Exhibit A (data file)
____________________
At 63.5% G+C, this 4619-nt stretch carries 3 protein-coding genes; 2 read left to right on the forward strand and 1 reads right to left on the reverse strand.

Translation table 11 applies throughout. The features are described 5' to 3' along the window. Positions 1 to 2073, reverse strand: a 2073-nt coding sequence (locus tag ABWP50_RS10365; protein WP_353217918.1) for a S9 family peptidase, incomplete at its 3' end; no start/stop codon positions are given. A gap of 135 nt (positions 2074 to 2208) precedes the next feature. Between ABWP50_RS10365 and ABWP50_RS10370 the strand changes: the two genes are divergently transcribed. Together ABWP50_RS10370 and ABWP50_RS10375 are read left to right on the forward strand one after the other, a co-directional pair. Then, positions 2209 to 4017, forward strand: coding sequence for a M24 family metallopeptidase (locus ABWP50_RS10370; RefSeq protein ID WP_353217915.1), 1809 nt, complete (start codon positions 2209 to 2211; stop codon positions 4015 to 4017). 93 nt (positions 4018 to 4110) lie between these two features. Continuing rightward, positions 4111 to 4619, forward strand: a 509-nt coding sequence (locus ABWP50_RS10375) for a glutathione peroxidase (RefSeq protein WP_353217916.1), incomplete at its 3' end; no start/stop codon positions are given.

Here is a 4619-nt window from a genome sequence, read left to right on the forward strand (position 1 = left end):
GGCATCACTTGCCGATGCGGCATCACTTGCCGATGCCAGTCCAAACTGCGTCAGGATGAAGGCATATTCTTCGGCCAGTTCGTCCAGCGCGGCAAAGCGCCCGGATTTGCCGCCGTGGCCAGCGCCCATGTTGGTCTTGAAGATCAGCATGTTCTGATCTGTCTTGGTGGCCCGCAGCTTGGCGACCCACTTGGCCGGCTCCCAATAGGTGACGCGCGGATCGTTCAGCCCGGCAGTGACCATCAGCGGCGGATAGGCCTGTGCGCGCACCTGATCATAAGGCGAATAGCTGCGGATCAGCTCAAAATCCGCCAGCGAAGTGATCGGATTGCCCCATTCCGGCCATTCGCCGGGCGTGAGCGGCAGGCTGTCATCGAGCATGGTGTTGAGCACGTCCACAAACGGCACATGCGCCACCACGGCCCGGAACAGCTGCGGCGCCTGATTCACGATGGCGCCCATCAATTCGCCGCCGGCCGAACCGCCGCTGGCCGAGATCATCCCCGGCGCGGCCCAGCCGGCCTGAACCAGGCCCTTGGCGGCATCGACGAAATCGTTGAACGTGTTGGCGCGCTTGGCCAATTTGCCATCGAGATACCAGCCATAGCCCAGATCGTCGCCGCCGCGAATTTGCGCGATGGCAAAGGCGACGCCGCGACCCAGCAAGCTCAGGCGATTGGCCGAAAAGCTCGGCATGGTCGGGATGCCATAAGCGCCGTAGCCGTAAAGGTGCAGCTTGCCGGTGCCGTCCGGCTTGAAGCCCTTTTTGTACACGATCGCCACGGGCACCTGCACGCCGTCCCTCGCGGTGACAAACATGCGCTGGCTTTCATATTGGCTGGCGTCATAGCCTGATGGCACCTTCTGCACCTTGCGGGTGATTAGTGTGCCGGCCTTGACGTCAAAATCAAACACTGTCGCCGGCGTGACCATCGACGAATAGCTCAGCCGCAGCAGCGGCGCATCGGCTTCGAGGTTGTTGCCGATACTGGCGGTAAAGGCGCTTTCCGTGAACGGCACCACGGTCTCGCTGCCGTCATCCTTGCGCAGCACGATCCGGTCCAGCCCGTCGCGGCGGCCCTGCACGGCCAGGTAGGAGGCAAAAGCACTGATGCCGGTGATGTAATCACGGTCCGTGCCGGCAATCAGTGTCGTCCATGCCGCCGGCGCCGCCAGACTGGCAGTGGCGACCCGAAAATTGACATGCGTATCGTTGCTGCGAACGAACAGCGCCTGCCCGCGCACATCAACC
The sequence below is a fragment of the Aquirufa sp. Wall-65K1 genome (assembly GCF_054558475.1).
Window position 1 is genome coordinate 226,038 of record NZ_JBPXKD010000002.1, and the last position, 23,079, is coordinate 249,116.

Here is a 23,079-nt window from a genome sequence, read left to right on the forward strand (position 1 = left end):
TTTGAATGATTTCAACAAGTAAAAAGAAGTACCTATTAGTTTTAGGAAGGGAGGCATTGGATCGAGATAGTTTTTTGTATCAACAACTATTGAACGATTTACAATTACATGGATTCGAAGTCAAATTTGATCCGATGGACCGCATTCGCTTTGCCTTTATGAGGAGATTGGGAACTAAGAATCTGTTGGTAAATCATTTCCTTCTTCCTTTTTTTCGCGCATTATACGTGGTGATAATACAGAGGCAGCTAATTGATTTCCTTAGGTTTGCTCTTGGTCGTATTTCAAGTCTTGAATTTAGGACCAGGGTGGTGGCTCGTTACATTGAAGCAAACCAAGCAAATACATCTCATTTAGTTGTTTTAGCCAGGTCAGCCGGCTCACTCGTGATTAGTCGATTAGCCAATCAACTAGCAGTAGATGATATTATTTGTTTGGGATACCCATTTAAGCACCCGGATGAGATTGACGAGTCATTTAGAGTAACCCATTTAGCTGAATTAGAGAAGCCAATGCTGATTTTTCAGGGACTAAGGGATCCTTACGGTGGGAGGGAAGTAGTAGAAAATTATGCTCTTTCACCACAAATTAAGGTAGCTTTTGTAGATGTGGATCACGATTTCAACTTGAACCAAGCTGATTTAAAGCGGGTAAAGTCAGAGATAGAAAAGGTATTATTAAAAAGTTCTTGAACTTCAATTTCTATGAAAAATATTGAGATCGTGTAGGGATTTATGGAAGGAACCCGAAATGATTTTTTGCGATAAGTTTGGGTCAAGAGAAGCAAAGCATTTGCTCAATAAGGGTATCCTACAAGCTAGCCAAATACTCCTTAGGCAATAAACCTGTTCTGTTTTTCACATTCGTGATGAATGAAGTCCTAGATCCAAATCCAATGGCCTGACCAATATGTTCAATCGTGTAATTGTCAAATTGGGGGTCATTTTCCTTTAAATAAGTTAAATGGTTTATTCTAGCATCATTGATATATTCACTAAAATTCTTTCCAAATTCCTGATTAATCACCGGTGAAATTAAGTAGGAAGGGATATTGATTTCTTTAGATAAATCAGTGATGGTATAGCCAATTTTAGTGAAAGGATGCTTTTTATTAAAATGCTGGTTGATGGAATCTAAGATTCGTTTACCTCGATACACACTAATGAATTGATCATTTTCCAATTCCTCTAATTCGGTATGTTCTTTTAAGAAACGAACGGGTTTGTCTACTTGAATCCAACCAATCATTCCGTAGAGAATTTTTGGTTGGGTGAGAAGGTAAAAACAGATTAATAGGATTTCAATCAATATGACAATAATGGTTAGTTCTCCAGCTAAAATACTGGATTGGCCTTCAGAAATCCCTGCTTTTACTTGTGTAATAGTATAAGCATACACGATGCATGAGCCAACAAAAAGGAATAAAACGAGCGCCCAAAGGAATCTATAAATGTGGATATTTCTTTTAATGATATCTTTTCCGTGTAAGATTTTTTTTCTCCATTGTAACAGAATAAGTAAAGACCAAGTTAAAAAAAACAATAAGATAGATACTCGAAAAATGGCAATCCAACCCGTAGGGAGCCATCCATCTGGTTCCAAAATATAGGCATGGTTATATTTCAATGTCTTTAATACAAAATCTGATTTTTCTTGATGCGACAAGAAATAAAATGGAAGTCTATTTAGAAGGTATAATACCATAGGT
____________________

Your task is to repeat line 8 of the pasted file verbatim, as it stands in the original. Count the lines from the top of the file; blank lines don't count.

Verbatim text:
TTTGAATGATTTCAACAAGTAAAAAGAAGTACCTATTAGTTTTAGGAAGGGAGGCATTGGATCGAGATAGTTTTTTGTATCAACAACTATTGAACGATTTACAATTACATGGATTCGAAGTCAAATTTGATCCGATGGACCGCATTCGCTTTGCCTTTATGAGGAGATTGGGAACTAAGAATCTGTTGGTAAATCATTTCCTTCTTCCTTTTTTTCGCGCATTATACGTGGTGATAATACAGAGGCAGCTAATTGATTTCCTTAGGTTTGCTCTTGGTCGTATTTCAAGTCTTGAATTTAGGACCAGGGTGGTGGCTCGTTACATTGAAGCAAACCAAGCAAATACATCTCATTTAGTTGTTTTAGCCAGGTCAGCCGGCTCACTCGTGATTAGTCGATTAGCCAATCAACTAGCAGTAGATGATATTATTTGTTTGGGATACCCATTTAAGCACCCGGATGAGATTGACGAGTCATTTAGAGTAACCCATTTAGCTGAATTAGAGAAGCCAATGCTGATTTTTCAGGGACTAAGGGATCCTTACGGTGGGAGGGAAGTAGTAGAAAATTATGCTCTTTCACCACAAATTAAGGTAGCTTTTGTAGATGTGGATCACGATTTCAACTTGAACCAAGCTGATTTAAAGCGGGTAAAGTCAGAGATAGAAAAGGTATTATTAAAAAGTTCTTGAACTTCAATTTCTATGAAAAATATTGAGATCGTGTAGGGATTTATGGAAGGAACCCGAAATGATTTTTTGCGATAAGTTTGGGTCAAGAGAAGCAAAGCATTTGCTCAATAAGGGTATCCTACAAGCTAGCCAAATACTCCTTAGGCAATAAACCTGTTCTGTTTTTCACATTCGTGATGAATGAAGTCCTAGATCCAAATCCAATGGCCTGACCAATATGTTCAATCGTGTAATTGTCAAATTGGGGGTCATTTTCCTTTAAATAAGTTAAATGGTTTATTCTAGCATCATTGATATATTCACTAAAATTCTTTCCAAATTCCTGATTAATCACCGGTGAAATTAAGTAGGAAGGGATATTGATTTCTTTAGATAAATCAGTGATGGTATAGCCAATTTTAGTGAAAGGATGCTTTTTATTAAAATGCTGGTTGATGGAATCTAAGATTCGTTTACCTCGATACACACTAATGAATTGATCATTTTCCAATTCCTCTAATTCGGTATGTTCTTTTAAGAAACGAACGGGTTTGTCTACTTGAATCCAACCAATCATTCCGTAGAGAATTTTTGGTTGGGTGAGAAGGTAAAAACAGATTAATAGGATTTCAATCAATATGACAATAATGGTTAGTTCTCCAGCTAAAATACTGGATTGGCCTTCAGAAATCCCTGCTTTTACTTGTGTAATAGTATAAGCATACACGATGCATGAGCCAACAAAAAGGAATAAAACGAGCGCCCAAAGGAATCTATAAATGTGGATATTTCTTTTAATGATATCTTTTCCGTGTAAGATTTTTTTTCTCCATTGTAACAGAATAAGTAAAGACCAAGTTAAAAAAAACAATAAGATAGATACTCGAAAAATGGCAATCCAACCCGTAGGGAGCCATCCATCTGGTTCCAAAATATAGGCATGGTTATATTTCAATGTCTTTAATACAAAATCTGATTTTTCTTGATGCGACAAGAAATAAAATGGAAGTCTATTTAGAAGGTATAATACCATAGGT